“Will America be a stronger country if we deport Luis,” Sen. Dick Durbin asked during a floor speech last week, “or if he stays here and becomes a high school teacher?”
A quick watch of Sen. Durbin’s speech makes the answer crystal clear.
Luis, a DACA recipient, volunteers as a tutor when he isn’t busy with his own studies at Georgetown. Luis should be destined to have a bright future, but if President-elect Trump decides to end DACA when he takes office later this month, Luis could be forced back to a country he hasn’t lived in since he was eight.
Sen. Durbin shares more of Luis’ story below.
— Senator Dick Durbin (@SenatorDurbin) January 5, 2017
Like Luis, Yuriana’s future hinges on the future of DACA.
As a researcher at UC Merced, Dr. Yuriana Aguilar, the daughter of undocumented farm workers, was already breaking barriers as the first undocumented student to get her doctorate at the school. Her dream is to one day open her own medical research lab, and the work she’s doing now — “looking at mouse hearts to figure out what happens in the human heart just before sudden cardiac death” — could one day save your life or mine.
More on Dr. Aguilar’s story from KQED:
She came to California from Mexico with her farmworker parents when she was 5. None of them have immigration papers.
“Everybody has the American dream,” Aguilar says. “They think, ‘We’re going to strive, we’re going to have our own homes, our own businesses.’ My parents have not been better off economically. But they see the American dream fulfilling in me. That keeps me going.”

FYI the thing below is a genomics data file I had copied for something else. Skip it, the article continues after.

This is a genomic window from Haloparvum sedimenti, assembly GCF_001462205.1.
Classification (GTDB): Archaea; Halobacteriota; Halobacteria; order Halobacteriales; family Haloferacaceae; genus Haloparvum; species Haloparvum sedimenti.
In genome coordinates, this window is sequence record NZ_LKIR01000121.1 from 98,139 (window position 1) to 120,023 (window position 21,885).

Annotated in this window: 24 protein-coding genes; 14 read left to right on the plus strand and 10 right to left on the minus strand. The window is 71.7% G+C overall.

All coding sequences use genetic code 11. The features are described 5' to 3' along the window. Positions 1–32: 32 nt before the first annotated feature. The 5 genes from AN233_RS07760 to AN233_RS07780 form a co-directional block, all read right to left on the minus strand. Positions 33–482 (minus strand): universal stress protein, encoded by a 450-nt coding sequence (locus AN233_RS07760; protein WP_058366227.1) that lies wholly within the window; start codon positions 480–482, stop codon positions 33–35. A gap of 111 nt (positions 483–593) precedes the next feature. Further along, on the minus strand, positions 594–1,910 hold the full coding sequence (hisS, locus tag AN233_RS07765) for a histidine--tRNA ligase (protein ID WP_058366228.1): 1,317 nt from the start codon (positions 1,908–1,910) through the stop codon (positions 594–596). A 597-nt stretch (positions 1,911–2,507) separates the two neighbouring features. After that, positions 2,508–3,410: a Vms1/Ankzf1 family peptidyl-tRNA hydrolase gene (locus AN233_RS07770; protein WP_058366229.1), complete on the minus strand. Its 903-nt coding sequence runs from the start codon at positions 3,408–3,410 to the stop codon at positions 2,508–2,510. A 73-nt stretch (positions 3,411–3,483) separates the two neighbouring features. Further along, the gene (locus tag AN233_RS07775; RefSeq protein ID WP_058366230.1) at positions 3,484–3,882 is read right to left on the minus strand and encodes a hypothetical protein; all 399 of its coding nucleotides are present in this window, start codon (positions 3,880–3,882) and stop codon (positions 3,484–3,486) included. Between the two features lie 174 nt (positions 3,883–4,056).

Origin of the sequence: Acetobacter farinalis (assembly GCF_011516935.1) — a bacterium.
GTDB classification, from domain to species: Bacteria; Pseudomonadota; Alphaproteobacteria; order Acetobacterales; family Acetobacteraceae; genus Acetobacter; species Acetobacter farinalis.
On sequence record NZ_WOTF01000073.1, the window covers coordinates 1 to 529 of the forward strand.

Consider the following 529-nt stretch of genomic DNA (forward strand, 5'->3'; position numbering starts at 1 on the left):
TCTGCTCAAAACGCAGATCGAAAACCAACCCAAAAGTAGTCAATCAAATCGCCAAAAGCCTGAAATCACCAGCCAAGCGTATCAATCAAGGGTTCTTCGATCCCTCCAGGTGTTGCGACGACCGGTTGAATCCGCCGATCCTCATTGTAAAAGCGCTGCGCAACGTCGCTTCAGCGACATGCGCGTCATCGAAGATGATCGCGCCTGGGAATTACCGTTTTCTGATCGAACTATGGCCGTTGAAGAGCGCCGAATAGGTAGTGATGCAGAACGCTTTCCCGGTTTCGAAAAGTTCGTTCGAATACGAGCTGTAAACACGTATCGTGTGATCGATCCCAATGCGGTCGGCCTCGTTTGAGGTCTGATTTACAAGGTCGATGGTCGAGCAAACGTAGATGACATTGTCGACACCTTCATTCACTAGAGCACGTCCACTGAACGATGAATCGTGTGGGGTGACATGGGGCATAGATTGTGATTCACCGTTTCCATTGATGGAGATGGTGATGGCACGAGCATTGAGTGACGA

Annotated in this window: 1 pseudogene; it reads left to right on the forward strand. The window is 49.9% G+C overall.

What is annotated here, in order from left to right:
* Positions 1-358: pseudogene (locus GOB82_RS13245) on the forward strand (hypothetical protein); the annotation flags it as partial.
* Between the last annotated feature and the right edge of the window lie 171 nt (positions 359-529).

Aguilar has worked her way through school picking watermelons, cleaning hotels and selling produce at flea markets.
“There are fears. I fear that if I’m in the flea market, and they’re doing deportations or something, nobody’s going to care that I have a title,” she says.
As an undergraduate, Aguilar wasn’t eligible for many grants and scholarships. Her parents sold enchiladas and vegetables to help pay her costs. Once she got her bachelor’s degree, she was working as an unpaid volunteer in the lab when the Obama administration announced Deferred Action for Childhood Arrivals, or DACA.
“I remember, I was here in the lab when I was watching the news about DACA. I cried,” she says. “I was here with the heart, so that was very emotional. To see that I could actually do this, that it would allow me to continue to work here.”
Ana Torres starts to cry as she tells me how proud she is of her daughter getting her Ph.D. She walks over to hug her.
“I am crying, but they’re happy tears,” says Torres. “Before, I was crying tears of sadness. Especially when Yuriana would call me to tell me that people cared more about her documents than about her intelligence or her perseverance in getting ahead.”
“Thank you for believing in me,” says Yuriana, “even though there were so many obstacles in our way. I remember you always told me that no one can take away your education. The government may not give you papers, but they can’t take away your learning.”
“That’s right,” says Torres. “I always told you that learning lasts you your whole life. It’s the only inheritance you’re going to get from us, and as long as we have feet to stand on and hands to work, we’re going to support you.”